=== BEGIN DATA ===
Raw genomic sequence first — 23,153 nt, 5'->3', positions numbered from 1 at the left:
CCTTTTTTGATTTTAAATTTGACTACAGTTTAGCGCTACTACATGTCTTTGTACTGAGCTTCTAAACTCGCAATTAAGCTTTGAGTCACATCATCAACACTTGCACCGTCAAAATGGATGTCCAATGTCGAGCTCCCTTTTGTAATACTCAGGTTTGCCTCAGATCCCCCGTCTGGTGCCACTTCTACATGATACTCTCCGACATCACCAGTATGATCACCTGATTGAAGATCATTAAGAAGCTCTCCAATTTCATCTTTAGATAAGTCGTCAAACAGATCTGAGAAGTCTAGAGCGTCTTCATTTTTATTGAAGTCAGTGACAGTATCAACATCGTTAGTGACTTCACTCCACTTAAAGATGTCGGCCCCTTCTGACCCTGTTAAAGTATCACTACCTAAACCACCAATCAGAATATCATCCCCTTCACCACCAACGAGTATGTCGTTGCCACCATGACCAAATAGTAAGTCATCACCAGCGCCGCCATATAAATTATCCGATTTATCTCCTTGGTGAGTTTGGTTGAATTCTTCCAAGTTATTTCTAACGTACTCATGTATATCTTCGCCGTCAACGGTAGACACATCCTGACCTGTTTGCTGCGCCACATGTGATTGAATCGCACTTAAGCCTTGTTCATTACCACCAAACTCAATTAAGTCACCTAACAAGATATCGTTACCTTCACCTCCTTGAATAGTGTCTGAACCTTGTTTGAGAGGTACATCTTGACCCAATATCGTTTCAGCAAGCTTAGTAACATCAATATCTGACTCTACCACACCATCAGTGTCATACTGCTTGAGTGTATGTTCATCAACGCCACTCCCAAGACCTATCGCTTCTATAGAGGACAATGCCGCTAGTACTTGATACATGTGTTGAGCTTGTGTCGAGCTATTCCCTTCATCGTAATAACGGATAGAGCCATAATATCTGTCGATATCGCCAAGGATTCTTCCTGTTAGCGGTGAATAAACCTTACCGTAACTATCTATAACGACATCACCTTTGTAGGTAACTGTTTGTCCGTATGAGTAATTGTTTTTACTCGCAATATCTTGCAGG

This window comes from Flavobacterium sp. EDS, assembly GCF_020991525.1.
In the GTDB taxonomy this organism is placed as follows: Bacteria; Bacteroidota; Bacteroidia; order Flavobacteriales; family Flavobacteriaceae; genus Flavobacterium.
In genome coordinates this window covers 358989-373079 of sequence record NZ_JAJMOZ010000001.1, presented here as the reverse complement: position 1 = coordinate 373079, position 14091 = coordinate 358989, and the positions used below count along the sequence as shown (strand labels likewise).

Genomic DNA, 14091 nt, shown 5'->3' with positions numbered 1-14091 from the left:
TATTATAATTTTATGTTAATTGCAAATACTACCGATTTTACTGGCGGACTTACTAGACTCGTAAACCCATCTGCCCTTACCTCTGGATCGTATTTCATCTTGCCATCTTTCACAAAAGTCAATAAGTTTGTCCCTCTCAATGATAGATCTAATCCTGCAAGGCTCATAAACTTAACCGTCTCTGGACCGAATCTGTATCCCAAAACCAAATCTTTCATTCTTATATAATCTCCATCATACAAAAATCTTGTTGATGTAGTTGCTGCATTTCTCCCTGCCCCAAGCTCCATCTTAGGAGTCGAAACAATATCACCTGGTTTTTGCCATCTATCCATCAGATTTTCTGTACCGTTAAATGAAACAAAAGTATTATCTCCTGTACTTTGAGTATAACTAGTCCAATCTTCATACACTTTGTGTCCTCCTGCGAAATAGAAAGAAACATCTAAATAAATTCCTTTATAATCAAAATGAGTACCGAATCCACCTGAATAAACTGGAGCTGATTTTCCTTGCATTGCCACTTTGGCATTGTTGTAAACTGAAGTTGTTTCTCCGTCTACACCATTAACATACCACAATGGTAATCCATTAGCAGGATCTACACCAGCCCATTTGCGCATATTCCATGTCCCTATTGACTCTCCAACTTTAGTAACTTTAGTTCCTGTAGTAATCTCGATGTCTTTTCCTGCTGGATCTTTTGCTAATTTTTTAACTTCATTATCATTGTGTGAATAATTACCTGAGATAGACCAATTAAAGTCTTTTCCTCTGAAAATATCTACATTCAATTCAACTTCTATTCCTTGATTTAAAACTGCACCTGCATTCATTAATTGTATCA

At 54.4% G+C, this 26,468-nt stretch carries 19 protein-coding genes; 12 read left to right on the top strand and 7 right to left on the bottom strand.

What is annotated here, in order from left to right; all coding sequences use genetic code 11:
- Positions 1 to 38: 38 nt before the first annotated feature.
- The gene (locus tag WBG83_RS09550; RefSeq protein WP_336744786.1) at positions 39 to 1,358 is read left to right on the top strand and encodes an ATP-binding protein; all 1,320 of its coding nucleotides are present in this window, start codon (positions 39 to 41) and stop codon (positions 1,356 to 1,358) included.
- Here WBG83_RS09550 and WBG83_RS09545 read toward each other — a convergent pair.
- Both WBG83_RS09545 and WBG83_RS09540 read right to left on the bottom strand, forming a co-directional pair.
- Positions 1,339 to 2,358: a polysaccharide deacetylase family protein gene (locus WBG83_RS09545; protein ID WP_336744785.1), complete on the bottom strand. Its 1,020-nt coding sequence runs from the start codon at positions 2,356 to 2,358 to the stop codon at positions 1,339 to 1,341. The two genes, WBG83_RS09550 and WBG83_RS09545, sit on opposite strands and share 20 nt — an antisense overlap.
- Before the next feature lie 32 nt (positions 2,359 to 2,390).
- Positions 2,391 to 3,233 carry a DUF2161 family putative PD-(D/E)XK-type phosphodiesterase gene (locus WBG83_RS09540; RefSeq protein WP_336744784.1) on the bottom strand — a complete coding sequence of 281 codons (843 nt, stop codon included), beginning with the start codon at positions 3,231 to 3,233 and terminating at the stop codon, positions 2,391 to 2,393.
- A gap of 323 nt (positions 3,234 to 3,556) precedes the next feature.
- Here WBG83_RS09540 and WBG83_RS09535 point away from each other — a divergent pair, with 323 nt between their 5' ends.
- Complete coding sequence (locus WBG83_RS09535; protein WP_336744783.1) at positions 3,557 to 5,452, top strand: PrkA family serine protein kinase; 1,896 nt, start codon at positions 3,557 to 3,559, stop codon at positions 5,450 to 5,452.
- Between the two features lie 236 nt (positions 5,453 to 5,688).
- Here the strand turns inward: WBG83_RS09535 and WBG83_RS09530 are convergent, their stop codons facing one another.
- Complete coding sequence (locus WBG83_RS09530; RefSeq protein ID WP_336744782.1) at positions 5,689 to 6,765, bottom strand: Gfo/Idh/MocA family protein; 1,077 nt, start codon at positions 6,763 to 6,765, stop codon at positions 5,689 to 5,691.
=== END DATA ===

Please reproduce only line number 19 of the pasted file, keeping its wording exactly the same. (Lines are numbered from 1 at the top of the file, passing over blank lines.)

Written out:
- Complete coding sequence (locus WBG83_RS09535; protein WP_336744783.1) at positions 3,557 to 5,452, top strand: PrkA family serine protein kinase; 1,896 nt, start codon at positions 3,557 to 3,559, stop codon at positions 5,450 to 5,452.